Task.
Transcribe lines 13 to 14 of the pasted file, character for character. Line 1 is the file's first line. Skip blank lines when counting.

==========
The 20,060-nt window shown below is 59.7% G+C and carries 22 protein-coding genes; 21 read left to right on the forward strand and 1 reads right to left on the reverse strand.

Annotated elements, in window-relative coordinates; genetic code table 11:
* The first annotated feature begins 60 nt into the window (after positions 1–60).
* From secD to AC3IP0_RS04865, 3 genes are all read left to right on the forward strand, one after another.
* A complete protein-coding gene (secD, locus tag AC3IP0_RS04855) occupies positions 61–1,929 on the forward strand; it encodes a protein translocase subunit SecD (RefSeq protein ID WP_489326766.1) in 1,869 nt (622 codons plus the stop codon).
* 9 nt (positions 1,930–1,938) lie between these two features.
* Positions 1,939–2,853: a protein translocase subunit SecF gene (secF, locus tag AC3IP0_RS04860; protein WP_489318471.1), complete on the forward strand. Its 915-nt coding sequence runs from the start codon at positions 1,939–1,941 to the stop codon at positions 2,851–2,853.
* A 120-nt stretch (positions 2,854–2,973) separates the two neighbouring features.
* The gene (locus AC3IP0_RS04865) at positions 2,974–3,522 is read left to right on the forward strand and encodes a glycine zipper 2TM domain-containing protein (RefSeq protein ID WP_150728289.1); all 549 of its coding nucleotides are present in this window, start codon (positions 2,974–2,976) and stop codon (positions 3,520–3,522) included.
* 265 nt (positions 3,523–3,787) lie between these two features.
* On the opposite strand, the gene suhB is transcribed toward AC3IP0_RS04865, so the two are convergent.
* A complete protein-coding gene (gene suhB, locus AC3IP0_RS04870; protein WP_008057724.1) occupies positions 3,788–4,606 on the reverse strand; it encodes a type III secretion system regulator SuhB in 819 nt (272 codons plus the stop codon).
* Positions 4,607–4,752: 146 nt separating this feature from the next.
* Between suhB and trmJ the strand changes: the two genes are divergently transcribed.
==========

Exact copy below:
* Positions 4,607–4,752: 146 nt separating this feature from the next.
* Between suhB and trmJ the strand changes: the two genes are divergently transcribed.